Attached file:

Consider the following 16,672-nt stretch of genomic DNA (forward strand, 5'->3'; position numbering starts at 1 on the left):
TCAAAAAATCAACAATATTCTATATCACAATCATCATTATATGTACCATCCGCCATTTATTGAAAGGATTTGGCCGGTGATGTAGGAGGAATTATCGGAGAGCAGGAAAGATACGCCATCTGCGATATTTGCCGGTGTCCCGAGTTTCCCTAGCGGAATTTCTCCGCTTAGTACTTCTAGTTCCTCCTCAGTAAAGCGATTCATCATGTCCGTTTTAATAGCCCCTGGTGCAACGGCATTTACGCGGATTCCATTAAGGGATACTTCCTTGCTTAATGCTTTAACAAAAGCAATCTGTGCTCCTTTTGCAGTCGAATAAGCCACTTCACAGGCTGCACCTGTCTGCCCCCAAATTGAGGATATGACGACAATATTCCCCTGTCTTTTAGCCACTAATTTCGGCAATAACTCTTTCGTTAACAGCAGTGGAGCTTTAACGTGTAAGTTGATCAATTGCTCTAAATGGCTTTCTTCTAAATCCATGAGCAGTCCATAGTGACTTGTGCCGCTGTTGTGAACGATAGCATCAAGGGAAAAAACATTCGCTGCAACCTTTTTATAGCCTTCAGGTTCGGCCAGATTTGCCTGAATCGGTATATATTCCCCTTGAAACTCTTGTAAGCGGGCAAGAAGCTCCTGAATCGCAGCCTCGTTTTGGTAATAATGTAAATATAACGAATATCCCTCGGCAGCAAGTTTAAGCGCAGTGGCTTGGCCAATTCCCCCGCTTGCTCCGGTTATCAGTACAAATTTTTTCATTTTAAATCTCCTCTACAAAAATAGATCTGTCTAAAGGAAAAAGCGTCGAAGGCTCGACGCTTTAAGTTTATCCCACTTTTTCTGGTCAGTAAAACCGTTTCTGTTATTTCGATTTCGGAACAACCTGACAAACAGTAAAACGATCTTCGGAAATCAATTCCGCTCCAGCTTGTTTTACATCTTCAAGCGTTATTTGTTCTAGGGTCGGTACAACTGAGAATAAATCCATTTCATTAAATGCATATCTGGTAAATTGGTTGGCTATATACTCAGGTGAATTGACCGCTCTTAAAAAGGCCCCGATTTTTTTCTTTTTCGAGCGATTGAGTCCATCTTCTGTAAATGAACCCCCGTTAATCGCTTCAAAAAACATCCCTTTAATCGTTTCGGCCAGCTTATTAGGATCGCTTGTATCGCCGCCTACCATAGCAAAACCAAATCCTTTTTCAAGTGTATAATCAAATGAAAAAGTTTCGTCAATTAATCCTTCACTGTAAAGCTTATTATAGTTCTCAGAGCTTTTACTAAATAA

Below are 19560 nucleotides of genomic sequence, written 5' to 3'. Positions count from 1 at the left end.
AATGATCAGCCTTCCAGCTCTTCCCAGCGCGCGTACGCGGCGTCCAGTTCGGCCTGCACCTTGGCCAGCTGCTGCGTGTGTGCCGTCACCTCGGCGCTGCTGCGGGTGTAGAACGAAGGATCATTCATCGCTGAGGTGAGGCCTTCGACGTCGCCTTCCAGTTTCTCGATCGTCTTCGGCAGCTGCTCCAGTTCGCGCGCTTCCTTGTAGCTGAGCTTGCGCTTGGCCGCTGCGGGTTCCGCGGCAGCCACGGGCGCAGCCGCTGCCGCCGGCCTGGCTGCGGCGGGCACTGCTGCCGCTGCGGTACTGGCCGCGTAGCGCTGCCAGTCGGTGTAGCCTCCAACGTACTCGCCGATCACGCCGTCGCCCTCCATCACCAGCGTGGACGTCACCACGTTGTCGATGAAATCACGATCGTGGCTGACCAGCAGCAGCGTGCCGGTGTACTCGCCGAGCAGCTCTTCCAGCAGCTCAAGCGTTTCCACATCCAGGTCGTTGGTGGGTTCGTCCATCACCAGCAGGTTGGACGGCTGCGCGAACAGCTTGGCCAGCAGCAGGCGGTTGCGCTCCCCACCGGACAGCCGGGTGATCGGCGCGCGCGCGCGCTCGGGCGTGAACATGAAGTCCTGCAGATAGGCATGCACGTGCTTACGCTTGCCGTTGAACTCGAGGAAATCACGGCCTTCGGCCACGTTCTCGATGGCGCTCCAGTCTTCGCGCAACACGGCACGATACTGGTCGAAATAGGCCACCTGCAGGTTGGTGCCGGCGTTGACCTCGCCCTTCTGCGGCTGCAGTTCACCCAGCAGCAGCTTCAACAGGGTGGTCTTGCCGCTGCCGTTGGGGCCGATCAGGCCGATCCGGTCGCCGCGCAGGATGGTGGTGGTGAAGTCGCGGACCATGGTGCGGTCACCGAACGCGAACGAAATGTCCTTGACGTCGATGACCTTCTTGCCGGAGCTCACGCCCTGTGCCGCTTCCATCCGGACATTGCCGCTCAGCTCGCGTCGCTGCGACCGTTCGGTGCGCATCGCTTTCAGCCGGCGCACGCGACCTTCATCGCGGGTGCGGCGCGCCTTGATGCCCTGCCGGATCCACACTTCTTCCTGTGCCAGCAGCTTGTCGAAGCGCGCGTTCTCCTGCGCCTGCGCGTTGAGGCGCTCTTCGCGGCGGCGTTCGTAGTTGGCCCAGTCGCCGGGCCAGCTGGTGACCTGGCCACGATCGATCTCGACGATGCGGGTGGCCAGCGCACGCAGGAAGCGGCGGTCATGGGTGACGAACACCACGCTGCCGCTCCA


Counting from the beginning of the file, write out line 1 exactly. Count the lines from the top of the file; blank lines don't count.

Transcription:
Consider the following 16,672-nt stretch of genomic DNA (forward strand, 5'->3'; position numbering starts at 1 on the left):